Why is it that cars manufactured in India don’t have basic safety features like airbags fitted in them? But the same car if manufactured in Europe has it? Is the life of a person living in India any less valuable? Given India’s claim to fame, of having one of the highest number of road fatalities in the world, how can auto manufacturers continue to sell less safe cars in our market? Conveniently, the Indian auto industry found a loophole to circumvent demands for better basic safety features – which is, they are adhering to the safety measures laid down by the Indian Government.
In 2014, the Global New Car Assessment Programme (GNCAP) focused on the Indian market and tested five popular cars sold in India for crash worthiness. Seeing the most popular small cars (Tata Nano, Maruti Alto, VW Polo, Hyundai i10 and Ford Figo) get Zero star rating and miserably fail safety tests was a clear wakeup call to the Indian Government. Soon thereafter, plans for stringent test regulations as well as India’s own NCAP called Bharath New Vehicle Safety Assessment Programme (BNVSAP) were announced late last year.
Now, let’s be clear - India has no dearth of laws, the problem is lack of implementation. So, while I was happy to note the announcement of BNVSAP, there was very little information available in the public domain about its organisational structure, committee members, crash testing facility, guidelines, timelines etc. Also, very little information was available about the implementation of the revised regulations.
Day 1: Tuesday, February 9th
The day started with two external presenters who were there to give us an overview about Quadricycles and talk about the current cases pending in the Supreme Court. I got so much technical and legal information about Quadricycles from that session that my head is still reeling from it. Let me try to highlight key points in simple words:
- Bajaj, a leading auto manufacturer in India has announced the launch of a four wheeler called Qute. Although to most people it looks like a small car, as a ‘Quadricycle’, the Qute is being treated as a different category of vehicle, and therefore is not subject to the same safety requirements as cars;
- According to Rahul Bajaj, the company’s Managing Director “It provides a very logical upgrade from a three-wheeler for people who want to pay a little more and want to have the comfort and safety of four wheels, four doors, a roof and seatbelts";
- However, the quadricycle has received lot of flak and criticism from other auto manufacturers and many experts saying that it is not environmentally friendly and lacks safety standards;
- In fact the definition/classification of the quadricycle has become a legal tangle with multiple petitions in various high courts and now in the Supreme Court questioning the Central Government’s process for creating a new vehicle segment;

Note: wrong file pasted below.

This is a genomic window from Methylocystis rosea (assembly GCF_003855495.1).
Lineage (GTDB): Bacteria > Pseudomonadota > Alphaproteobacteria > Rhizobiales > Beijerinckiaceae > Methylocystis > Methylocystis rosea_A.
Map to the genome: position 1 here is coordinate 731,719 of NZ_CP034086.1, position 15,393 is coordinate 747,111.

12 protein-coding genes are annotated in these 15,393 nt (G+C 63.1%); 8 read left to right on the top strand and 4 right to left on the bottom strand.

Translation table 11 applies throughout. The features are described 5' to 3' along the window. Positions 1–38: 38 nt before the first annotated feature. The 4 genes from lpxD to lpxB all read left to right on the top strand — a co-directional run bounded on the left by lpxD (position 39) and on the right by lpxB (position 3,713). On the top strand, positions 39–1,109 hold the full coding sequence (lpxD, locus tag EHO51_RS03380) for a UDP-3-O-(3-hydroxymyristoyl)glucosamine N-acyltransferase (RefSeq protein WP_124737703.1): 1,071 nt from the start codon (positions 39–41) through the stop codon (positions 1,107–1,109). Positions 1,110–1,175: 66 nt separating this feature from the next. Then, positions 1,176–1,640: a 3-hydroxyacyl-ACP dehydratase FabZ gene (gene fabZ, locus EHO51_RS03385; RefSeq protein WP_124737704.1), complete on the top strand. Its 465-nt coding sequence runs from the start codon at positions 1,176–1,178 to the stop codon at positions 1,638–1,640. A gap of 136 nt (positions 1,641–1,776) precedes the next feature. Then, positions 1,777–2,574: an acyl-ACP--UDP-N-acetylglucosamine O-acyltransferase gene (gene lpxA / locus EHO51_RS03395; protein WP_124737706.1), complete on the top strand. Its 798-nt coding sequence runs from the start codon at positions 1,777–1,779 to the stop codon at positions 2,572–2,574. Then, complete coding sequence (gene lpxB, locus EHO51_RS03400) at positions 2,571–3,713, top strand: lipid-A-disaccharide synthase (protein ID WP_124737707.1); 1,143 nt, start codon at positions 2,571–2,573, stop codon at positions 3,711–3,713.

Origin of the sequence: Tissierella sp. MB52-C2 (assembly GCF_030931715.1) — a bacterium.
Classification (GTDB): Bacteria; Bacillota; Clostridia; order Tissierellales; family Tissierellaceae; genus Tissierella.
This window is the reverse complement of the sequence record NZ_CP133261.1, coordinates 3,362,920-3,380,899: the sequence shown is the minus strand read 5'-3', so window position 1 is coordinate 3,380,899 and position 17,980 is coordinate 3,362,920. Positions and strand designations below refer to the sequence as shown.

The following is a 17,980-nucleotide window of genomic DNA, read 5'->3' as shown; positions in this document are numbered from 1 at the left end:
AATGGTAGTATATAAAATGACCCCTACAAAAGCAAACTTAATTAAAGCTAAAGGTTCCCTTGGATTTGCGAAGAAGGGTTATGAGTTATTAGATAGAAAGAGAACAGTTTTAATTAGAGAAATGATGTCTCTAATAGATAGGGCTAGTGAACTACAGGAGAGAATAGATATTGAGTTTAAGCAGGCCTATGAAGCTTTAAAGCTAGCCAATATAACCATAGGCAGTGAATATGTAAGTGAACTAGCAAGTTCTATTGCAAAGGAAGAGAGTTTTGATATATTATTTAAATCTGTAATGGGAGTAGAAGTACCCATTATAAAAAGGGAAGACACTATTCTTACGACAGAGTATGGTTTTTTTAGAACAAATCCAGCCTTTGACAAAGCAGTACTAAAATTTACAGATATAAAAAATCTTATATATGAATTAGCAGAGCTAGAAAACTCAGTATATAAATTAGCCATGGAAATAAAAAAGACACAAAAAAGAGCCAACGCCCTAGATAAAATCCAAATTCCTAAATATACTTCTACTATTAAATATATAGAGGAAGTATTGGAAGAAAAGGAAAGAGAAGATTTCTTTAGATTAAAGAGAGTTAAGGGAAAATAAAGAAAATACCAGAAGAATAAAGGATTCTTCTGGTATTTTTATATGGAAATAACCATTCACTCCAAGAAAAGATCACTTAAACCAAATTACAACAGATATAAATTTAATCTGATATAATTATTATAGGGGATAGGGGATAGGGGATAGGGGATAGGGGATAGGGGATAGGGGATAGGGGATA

- The Qute is therefore now available only for export markets (to Turkey, Russia, Africa, etc.) as the regulations for India are not yet in place and there is a public interest litigation filed in the Supreme Court against its launch.
|Workshop participants including: Mr. Madhu Sudan Sharma (CUTS), Saroja Sundaram (CAG), Swathy Satyamurti (CAI), Rinki Sharma (VOICE Society), Uday Mawani (CERS) and CI's Indrani Thuraisingham, Joe Weber and Tom McGrath.|
Day 2: Wednesday, February 10th - Visit to GARCOne of the largest vehicle testing facilities in India - the Global Automotive Research Centre (GARC) - is located right here in Chennai and so on Day 2 of the workshop all of us made the two and a half hour trip to visit the facility. Mr. Hariharan, Engineer and his team gave us a detailed presentation about:
- BNVSAP management structure, test guidelines, timeline for implementation, etc;
- CMVR (Central Motor Vehicle Regulations) revisions - Government of India has amended the regulations to mandate frontal, side impact and passenger safety tests for all new vehicles by October 2017;
- GARC readiness - expected to be fully operational by October 2016.
In the discussions that followed, it was interesting to note Mr. Hariharan saying that: “.. the safer the car is, the rasher the driver will drive”. Hence the Indian Government does not want to make cars very safe by mandating all crash tests right away. Instead, it will be done in a phased manner. This to me sounded more like a ploy to delay implementation of tests. It is therefore imperative that consumer organisations work together to put pressure on both the policy makers and the auto manufacturers.
|Workshop participants including: Mr. Madhu Sudan Sharma (CUTS), Saroja Sundaram (CAG), Swathy Satyamurti (CAI), Rinki Sharma (VOICE Society), Uday Mawani (CERS) and CI's Indrani Thuraisingham.|
Day 3: Strategy building with timelines
Considering that it was just two days in, most of us didn’t know much about Quadricycles, pending PIL’s, revised regulations or about BNVSAP - it was impressive to note how much we had learnt in these two days. So, on Day 3, all five of us along with CI's Joe Weber and Tom McGrath collectively put on our thinking caps and listed down each campaign strategy and discussed various possible activities. In the end, we built a specific game plan of action for each strategy.
Lest we slack off, Indrani was sure to document all the action steps to be taken by each participating organisation and the timeline to adhere to.
We knew a lot of work would be needed post-workshop but we ended our three days feeling good with what we had accomplished in such a short period of time. Indeed, three days well spent.
Follow our campaign progress on #nozerostarcars and the CI campaign pages.